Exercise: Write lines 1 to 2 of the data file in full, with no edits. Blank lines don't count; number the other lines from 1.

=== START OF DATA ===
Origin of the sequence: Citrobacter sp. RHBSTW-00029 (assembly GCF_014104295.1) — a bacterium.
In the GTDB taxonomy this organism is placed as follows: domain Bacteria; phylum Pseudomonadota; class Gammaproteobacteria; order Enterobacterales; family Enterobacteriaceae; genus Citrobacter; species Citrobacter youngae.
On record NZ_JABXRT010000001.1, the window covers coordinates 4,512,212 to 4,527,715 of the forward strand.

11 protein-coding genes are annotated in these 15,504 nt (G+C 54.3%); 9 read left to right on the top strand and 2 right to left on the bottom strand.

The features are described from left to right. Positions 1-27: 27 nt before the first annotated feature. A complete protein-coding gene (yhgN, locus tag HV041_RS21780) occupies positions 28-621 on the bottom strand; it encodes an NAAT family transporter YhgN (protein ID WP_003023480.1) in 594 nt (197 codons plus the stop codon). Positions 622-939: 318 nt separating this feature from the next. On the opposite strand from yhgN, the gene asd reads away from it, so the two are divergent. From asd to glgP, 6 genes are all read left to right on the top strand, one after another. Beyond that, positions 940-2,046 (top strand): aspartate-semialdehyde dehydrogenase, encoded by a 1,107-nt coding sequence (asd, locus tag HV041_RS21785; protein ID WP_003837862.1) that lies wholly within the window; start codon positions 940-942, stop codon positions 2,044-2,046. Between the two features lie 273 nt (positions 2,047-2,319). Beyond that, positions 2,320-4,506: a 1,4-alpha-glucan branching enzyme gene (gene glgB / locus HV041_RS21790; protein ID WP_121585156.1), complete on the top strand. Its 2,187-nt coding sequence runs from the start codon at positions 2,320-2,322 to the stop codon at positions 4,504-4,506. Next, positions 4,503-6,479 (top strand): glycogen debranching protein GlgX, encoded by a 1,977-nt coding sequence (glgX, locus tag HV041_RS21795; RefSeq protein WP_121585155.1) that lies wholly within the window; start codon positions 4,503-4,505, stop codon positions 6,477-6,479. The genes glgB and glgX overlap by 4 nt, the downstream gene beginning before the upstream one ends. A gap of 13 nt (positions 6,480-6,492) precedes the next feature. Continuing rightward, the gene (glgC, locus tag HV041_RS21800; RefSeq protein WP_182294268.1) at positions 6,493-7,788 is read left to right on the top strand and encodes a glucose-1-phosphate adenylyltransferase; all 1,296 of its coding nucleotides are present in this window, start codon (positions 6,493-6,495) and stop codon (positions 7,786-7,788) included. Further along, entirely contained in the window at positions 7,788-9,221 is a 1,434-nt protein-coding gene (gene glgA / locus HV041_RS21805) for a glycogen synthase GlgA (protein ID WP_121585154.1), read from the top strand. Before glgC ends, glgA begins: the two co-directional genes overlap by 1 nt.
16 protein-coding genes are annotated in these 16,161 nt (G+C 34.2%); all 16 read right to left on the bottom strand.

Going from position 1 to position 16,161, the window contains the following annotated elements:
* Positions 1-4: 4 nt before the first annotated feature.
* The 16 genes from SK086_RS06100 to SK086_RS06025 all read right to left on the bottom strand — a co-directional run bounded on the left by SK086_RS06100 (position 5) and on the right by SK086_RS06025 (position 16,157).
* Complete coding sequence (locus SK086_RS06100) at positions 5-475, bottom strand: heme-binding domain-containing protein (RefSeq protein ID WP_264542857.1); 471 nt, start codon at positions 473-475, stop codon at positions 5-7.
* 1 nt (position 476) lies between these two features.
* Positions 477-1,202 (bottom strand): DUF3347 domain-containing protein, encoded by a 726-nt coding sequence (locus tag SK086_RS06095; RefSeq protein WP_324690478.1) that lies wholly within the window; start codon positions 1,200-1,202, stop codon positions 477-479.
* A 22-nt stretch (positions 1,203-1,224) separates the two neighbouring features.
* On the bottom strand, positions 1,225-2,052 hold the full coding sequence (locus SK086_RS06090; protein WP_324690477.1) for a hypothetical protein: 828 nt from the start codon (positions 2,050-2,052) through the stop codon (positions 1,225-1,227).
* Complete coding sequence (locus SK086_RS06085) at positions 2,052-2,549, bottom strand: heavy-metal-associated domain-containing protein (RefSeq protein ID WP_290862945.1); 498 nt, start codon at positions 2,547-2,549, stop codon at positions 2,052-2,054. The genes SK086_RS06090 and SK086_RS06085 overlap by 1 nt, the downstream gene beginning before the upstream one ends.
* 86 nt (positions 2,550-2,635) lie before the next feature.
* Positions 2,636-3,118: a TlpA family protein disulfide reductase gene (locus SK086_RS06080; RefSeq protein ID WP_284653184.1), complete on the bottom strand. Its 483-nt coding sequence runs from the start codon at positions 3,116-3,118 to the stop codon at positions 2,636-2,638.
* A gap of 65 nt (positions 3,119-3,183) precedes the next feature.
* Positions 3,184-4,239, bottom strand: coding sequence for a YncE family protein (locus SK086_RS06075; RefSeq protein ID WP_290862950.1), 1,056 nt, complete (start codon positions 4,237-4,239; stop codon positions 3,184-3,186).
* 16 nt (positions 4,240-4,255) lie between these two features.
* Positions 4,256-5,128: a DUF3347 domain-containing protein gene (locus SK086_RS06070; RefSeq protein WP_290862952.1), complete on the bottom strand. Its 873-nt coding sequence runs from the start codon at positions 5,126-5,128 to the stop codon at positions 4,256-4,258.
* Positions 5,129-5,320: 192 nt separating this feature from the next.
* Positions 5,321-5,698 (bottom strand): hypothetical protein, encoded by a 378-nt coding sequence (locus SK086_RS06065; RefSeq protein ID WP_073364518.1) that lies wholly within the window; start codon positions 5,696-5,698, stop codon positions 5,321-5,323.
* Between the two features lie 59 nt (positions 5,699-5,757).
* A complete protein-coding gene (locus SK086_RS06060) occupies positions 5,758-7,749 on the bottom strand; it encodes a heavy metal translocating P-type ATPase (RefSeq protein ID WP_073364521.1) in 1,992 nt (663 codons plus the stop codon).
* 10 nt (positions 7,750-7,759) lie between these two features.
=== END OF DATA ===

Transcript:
Origin of the sequence: Citrobacter sp. RHBSTW-00029 (assembly GCF_014104295.1) — a bacterium.
In the GTDB taxonomy this organism is placed as follows: domain Bacteria; phylum Pseudomonadota; class Gammaproteobacteria; order Enterobacterales; family Enterobacteriaceae; genus Citrobacter; species Citrobacter youngae.